Friday, October 29, 2010
The Orange Oracle
Next time you peel that orange pause for a few seconds and look at it critically because there is more in this fruit than just the juice and seeds. The peelings of this sweet citrus share their famous colour with the dawn sky which signifies the tide of new beginnings.
For this reasons orange has been used symbolically in as many fields as man has ever ventured but politics and war leads the pack.
Since ancient times to present armies and political activists have flown orange banners, flags and pendants in their quest for supremacy and conquest and for reasons that are hard to comprehend orangemen, most often than not, carry the day. This theory is solidly backed by the current political landscape in the country where Orange parties retains a lion’s share of Parliamentary and civic seats, besides having the premiership and the vice-presidency.
But how did orange become the colour of power?
The weird phenomenon dates back hundreds of years from the mediaeval principality of Orange in southern France. A princely dynasty known as House of Orange led a successful military campaign against the French and the pope and went on to take the throne in The Netherlands, which explains the country’s obsession with anything Oranje.
The Orange Revolution in Ukraine that brought Victor Yushchenko to power six years ago after protests by hundreds of thousands of “orange” mobs seemed to have rekindled these long forgotten revolutionary tendencies of this colour of dawn.
An outbreak of orange activism exploded all over the world thereafter, with Kenya being its first stop in Africa. And although commentators have described this as just another wave of colour revolutions that had previously rocked governments in countries like Georgia and Lebanon, something about the orange-politics symbiosis smells mystery.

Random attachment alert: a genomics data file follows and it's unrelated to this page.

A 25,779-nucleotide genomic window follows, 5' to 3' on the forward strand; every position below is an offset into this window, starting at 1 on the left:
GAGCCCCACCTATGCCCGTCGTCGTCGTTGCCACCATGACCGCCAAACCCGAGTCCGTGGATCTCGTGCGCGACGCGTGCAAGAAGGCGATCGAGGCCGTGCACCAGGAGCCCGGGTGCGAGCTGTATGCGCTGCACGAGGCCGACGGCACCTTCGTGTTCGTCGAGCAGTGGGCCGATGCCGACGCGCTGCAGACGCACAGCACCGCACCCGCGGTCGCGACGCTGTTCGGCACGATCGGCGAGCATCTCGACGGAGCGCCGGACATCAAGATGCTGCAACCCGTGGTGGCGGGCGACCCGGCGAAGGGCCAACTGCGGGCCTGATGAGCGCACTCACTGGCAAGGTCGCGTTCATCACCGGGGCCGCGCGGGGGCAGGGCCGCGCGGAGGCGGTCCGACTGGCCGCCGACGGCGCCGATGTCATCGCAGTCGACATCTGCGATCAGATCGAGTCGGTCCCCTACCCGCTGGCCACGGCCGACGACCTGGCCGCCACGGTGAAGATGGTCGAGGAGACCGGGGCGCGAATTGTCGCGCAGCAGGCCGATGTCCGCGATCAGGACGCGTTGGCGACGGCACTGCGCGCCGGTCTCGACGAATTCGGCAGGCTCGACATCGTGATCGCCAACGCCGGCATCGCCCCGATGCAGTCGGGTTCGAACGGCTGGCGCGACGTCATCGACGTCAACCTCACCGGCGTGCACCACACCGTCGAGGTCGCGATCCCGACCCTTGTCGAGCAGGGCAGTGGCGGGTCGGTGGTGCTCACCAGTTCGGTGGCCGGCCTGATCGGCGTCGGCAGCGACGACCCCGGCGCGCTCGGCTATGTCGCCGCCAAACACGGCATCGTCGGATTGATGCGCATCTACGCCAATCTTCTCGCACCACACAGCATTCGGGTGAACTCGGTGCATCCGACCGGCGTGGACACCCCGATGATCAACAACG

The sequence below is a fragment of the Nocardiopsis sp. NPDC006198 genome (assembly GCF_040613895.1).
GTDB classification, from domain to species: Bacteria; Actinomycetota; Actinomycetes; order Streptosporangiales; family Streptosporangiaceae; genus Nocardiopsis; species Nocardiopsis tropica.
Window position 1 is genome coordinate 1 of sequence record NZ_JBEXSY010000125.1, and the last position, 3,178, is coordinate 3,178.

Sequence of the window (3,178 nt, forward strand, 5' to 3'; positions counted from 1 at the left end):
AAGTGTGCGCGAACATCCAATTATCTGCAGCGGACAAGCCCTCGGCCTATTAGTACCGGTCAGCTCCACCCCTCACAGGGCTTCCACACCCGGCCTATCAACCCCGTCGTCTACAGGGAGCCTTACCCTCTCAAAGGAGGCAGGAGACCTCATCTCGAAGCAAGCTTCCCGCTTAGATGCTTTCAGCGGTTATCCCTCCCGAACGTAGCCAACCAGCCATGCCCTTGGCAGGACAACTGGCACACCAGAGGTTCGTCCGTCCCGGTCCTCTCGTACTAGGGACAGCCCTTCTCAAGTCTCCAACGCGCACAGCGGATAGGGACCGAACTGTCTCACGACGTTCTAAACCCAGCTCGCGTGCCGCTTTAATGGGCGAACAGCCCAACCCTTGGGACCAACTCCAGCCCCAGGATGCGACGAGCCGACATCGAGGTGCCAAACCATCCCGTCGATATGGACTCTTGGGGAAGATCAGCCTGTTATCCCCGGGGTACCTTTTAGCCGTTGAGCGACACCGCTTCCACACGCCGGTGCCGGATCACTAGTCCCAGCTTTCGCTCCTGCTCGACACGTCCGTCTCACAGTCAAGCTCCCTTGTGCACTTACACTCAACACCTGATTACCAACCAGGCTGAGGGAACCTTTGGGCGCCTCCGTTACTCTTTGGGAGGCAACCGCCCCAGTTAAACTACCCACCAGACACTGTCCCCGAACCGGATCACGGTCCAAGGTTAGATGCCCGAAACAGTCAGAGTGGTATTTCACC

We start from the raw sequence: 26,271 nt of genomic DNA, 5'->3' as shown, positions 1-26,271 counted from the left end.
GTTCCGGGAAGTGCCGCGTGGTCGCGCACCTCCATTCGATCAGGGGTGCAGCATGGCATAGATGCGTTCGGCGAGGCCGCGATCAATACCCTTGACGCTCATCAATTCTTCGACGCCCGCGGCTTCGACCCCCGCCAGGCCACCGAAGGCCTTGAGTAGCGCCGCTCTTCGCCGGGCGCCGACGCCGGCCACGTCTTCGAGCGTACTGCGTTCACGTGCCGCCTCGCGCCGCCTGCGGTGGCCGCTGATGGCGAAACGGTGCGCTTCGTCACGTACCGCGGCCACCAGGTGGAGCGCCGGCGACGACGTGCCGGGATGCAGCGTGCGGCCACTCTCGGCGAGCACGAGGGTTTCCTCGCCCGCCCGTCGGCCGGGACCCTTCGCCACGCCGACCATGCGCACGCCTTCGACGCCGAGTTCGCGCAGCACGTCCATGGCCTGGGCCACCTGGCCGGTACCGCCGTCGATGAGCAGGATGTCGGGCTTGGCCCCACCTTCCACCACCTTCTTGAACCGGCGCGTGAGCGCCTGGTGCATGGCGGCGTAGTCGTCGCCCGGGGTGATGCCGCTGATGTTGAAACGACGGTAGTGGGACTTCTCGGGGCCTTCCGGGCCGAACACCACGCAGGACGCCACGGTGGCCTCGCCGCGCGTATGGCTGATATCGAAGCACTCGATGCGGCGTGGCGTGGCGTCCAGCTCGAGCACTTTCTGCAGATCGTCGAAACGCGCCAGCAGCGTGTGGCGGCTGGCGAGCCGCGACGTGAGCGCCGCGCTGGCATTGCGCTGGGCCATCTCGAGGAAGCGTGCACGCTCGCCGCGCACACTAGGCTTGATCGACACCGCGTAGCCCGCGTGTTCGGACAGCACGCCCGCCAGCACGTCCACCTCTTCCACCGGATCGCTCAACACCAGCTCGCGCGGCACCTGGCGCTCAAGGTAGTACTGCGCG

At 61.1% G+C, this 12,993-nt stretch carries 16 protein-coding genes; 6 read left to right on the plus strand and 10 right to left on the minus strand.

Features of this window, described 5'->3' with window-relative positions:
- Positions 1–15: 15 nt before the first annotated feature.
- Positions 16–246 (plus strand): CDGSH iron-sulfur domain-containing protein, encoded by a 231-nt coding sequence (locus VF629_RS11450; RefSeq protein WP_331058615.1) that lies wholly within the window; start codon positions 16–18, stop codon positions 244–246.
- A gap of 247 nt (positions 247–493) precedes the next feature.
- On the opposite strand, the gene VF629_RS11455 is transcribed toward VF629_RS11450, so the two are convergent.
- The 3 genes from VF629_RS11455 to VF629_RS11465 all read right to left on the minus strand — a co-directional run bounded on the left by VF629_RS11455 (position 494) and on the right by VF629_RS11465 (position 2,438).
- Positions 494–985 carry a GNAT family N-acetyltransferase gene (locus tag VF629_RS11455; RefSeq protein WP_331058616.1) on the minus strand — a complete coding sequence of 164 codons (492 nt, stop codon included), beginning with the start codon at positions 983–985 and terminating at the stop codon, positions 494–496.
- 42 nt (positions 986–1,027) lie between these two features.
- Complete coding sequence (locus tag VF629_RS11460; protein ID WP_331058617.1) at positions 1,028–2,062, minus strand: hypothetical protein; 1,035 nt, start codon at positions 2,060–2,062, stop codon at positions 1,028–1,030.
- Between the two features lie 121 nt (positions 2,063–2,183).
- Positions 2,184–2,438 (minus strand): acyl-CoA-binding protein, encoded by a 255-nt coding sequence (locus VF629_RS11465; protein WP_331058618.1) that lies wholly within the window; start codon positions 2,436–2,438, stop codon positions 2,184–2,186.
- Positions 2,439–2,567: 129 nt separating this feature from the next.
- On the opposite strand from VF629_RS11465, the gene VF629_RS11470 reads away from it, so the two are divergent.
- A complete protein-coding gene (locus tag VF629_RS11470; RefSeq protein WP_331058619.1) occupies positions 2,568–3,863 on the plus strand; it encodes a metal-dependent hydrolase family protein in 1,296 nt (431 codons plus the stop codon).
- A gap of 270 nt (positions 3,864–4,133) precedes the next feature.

Every time the two sleep under the same sheets victory is more often than not conceived, albeit to be prematurely born or aborted.
Orange is also the colour chosen by activists in the United States to remember when Floridan voters felt ignored “in order to put the governor’s brother in White House” during the 2000 presidential poll. Radical Israeli settlers used colour orange as their rallying symbol against Gaza evacuation in 2005. The Orange Order is the biggest and one of the most radical protestant sectarian groups in Ireland. Strangely, prisoners in many American jails are made to wear orange jumpsuits to make them easier targets in case of a prison break.
However all this orange fiasco had remained an Asian, European and American affair until five years ago when one Samuel Kivuitu, the controversial chairman of the now defunct Electoral Commission of Kenya, either by coincidence or providence, dragged it into the African political scene. As if that was not enough he went on to set the stage for a fierce ideological battle between the Orange revolution and the concept of banana republic during the explosive referendum campaigns.
This not only led to a widespread public abuse of the two popular fruits by politicians and their followers but also set the precedent for one of the most violent electioneering seasons in the country’s history. And with the multibillion dollar deal between Orange Telkom and CAF painting all international football tournaments in Africa orange in the next seven years, one is bound to ask whether all these events are just coincidence or a visitation of the long forgotten orange oracle?